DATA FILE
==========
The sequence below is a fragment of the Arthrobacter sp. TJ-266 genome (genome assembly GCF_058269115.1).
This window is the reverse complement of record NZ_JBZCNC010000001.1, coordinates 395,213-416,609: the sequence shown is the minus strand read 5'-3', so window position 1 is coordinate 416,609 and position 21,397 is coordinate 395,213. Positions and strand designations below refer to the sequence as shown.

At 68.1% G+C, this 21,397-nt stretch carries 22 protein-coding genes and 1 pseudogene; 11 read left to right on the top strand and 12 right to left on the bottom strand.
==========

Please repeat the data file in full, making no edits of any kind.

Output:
The sequence below is a fragment of the Arthrobacter sp. TJ-266 genome (genome assembly GCF_058269115.1).
This window is the reverse complement of record NZ_JBZCNC010000001.1, coordinates 395,213-416,609: the sequence shown is the minus strand read 5'-3', so window position 1 is coordinate 416,609 and position 21,397 is coordinate 395,213. Positions and strand designations below refer to the sequence as shown.

At 68.1% G+C, this 21,397-nt stretch carries 22 protein-coding genes and 1 pseudogene; 11 read left to right on the top strand and 12 right to left on the bottom strand.